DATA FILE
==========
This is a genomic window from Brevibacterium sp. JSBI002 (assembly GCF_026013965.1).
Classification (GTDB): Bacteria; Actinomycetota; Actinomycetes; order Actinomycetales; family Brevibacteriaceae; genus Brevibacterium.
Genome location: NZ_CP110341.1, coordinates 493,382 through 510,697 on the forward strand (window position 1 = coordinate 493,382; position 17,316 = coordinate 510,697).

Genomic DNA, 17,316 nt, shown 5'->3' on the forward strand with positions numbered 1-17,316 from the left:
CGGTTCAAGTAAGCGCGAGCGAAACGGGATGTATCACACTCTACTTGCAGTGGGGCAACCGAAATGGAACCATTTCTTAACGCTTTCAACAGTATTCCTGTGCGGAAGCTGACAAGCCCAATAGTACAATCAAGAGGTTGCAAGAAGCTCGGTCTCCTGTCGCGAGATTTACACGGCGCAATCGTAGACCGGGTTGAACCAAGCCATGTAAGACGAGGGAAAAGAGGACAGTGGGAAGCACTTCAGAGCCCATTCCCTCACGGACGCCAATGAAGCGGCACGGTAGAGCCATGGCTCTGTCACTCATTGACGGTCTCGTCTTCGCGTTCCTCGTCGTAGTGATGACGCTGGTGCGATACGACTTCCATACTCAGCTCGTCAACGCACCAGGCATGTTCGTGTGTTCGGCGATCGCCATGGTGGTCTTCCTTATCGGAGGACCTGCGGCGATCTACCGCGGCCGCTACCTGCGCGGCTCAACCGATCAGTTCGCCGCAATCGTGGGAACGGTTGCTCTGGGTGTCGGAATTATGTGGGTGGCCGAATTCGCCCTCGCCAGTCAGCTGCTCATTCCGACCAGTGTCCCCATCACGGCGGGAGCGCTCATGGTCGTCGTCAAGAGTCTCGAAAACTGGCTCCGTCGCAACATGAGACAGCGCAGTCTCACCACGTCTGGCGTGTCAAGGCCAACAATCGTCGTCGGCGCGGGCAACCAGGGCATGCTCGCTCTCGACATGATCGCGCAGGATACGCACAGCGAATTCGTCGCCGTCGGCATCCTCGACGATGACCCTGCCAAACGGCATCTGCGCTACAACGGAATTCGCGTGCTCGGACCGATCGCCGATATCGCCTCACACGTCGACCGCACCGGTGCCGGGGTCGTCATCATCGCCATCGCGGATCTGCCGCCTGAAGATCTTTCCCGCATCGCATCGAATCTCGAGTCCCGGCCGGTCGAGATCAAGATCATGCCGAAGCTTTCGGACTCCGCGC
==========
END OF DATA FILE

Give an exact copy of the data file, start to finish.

This is a genomic window from Brevibacterium sp. JSBI002 (assembly GCF_026013965.1).
Classification (GTDB): Bacteria; Actinomycetota; Actinomycetes; order Actinomycetales; family Brevibacteriaceae; genus Brevibacterium.
Genome location: NZ_CP110341.1, coordinates 493,382 through 510,697 on the forward strand (window position 1 = coordinate 493,382; position 17,316 = coordinate 510,697).

Genomic DNA, 17,316 nt, shown 5'->3' on the forward strand with positions numbered 1-17,316 from the left:
CGGTTCAAGTAAGCGCGAGCGAAACGGGATGTATCACACTCTACTTGCAGTGGGGCAACCGAAATGGAACCATTTCTTAACGCTTTCAACAGTATTCCTGTGCGGAAGCTGACAAGCCCAATAGTACAATCAAGAGGTTGCAAGAAGCTCGGTCTCCTGTCGCGAGATTTACACGGCGCAATCGTAGACCGGGTTGAACCAAGCCATGTAAGACGAGGGAAAAGAGGACAGTGGGAAGCACTTCAGAGCCCATTCCCTCACGGACGCCAATGAAGCGGCACGGTAGAGCCATGGCTCTGTCACTCATTGACGGTCTCGTCTTCGCGTTCCTCGTCGTAGTGATGACGCTGGTGCGATACGACTTCCATACTCAGCTCGTCAACGCACCAGGCATGTTCGTGTGTTCGGCGATCGCCATGGTGGTCTTCCTTATCGGAGGACCTGCGGCGATCTACCGCGGCCGCTACCTGCGCGGCTCAACCGATCAGTTCGCCGCAATCGTGGGAACGGTTGCTCTGGGTGTCGGAATTATGTGGGTGGCCGAATTCGCCCTCGCCAGTCAGCTGCTCATTCCGACCAGTGTCCCCATCACGGCGGGAGCGCTCATGGTCGTCGTCAAGAGTCTCGAAAACTGGCTCCGTCGCAACATGAGACAGCGCAGTCTCACCACGTCTGGCGTGTCAAGGCCAACAATCGTCGTCGGCGCGGGCAACCAGGGCATGCTCGCTCTCGACATGATCGCGCAGGATACGCACAGCGAATTCGTCGCCGTCGGCATCCTCGACGATGACCCTGCCAAACGGCATCTGCGCTACAACGGAATTCGCGTGCTCGGACCGATCGCCGATATCGCCTCACACGTCGACCGCACCGGTGCCGGGGTCGTCATCATCGCCATCGCGGATCTGCCGCCTGAAGATCTTTCCCGCATCGCATCGAATCTCGAGTCCCGGCCGGTCGAGATCAAGATCATGCCGAAGCTTTCGGACTCCGCGC